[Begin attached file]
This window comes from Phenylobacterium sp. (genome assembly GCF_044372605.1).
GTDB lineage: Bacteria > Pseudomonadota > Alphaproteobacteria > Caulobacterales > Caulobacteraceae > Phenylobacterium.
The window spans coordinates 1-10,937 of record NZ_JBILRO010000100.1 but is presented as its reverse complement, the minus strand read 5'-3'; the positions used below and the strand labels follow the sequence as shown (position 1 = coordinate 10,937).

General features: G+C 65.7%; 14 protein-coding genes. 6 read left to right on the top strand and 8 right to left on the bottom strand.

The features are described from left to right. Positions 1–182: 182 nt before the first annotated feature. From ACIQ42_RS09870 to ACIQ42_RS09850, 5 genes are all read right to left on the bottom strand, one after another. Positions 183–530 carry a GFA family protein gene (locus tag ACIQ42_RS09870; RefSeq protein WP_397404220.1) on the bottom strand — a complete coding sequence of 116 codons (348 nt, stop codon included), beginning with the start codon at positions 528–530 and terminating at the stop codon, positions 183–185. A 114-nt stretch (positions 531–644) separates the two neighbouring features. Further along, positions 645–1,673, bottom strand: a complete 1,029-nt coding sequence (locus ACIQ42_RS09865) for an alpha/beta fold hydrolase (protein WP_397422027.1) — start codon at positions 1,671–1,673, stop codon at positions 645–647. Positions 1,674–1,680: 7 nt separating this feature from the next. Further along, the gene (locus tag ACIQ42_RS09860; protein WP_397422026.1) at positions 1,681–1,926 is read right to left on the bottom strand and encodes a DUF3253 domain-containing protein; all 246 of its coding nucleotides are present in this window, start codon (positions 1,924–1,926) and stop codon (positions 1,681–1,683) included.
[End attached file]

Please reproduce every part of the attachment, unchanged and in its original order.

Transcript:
This window comes from Phenylobacterium sp. (genome assembly GCF_044372605.1).
GTDB lineage: Bacteria > Pseudomonadota > Alphaproteobacteria > Caulobacterales > Caulobacteraceae > Phenylobacterium.
The window spans coordinates 1-10,937 of record NZ_JBILRO010000100.1 but is presented as its reverse complement, the minus strand read 5'-3'; the positions used below and the strand labels follow the sequence as shown (position 1 = coordinate 10,937).

General features: G+C 65.7%; 14 protein-coding genes. 6 read left to right on the top strand and 8 right to left on the bottom strand.

The features are described from left to right. Positions 1–182: 182 nt before the first annotated feature. From ACIQ42_RS09870 to ACIQ42_RS09850, 5 genes are all read right to left on the bottom strand, one after another. Positions 183–530 carry a GFA family protein gene (locus tag ACIQ42_RS09870; RefSeq protein WP_397404220.1) on the bottom strand — a complete coding sequence of 116 codons (348 nt, stop codon included), beginning with the start codon at positions 528–530 and terminating at the stop codon, positions 183–185. A 114-nt stretch (positions 531–644) separates the two neighbouring features. Further along, positions 645–1,673, bottom strand: a complete 1,029-nt coding sequence (locus ACIQ42_RS09865) for an alpha/beta fold hydrolase (protein WP_397422027.1) — start codon at positions 1,671–1,673, stop codon at positions 645–647. Positions 1,674–1,680: 7 nt separating this feature from the next. Further along, the gene (locus tag ACIQ42_RS09860; protein WP_397422026.1) at positions 1,681–1,926 is read right to left on the bottom strand and encodes a DUF3253 domain-containing protein; all 246 of its coding nucleotides are present in this window, start codon (positions 1,924–1,926) and stop codon (positions 1,681–1,683) included.